The impact of variant and vaccination on SARS-CoV-2 symptomatology; three prospective household cohorts


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We compared age-stratified SARS-CoV-2 symptomatology of wild-type/Alpha vs Omicron BA.1/BA.2 variant infected individuals and the impact of COVID-19 booster vaccination on Omicron symptom burden.


Data from three European prospective household cohorts were used (April 2020 to April 2021 and January to March 2022). Standardized outbreak protocols included (repeated) polymerase chain reaction testing, paired serology, and daily symptom scoring for all household members. Comparative analyses were performed on 346 secondary household cases from both periods.


Children <12 years (all unvaccinated) experienced more symptoms and higher severity scores during Omicron compared with wild-type/Alpha period (P ≤0.01). In adults, Omicron disease duration and severity were reduced (P ≤ 0.095). Omicron was associated with lower odds for loss of smell or taste (adjusted odds ratio [aOR]: 0.14; 95% CI 0.03-0.50) and higher but non-significant odds for upper respiratory symptoms, fever, and fatigue (aORs: 1.85-2.23). No differences were observed in disease severity or duration between primary vs booster series vaccinated adults (P ≥0.12).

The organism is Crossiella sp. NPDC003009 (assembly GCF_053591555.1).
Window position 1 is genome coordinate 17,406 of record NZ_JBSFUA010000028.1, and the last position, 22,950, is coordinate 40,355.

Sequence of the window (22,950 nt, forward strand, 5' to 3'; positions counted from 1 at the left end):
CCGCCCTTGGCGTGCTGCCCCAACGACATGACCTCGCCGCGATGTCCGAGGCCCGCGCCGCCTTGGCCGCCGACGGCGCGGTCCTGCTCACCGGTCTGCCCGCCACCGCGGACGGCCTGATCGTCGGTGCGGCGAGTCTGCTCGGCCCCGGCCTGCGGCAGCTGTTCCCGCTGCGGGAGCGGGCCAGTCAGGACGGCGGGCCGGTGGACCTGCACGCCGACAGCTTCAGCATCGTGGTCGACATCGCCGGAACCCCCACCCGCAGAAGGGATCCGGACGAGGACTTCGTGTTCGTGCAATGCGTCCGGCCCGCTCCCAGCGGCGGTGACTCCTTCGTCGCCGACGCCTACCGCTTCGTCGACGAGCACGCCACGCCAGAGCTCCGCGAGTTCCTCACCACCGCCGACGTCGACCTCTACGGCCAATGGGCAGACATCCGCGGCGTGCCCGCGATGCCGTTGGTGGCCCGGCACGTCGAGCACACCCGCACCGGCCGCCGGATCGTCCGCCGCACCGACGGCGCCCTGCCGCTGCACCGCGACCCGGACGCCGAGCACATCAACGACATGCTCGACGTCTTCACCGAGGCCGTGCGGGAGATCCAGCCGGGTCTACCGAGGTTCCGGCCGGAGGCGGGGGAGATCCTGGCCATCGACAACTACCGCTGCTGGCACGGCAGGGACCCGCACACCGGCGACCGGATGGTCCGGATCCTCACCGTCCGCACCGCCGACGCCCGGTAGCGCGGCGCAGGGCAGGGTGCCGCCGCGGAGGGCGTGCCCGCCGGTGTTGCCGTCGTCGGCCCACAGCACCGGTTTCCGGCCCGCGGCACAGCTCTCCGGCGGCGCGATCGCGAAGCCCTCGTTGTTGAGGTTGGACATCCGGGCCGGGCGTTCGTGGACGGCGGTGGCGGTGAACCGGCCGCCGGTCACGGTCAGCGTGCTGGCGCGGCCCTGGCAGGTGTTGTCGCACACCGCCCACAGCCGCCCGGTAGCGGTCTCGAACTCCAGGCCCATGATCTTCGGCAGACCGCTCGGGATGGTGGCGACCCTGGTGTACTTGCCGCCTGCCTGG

The Omicron variant causes higher symptom burden in children compared with wild-type/Alpha and lower in adults, possibly due to previous vaccination. A shift in symptoms occurred with reduction in loss of smell/taste for Omicron. No additional effect of booster vaccination on Omicron symptom burden was observed.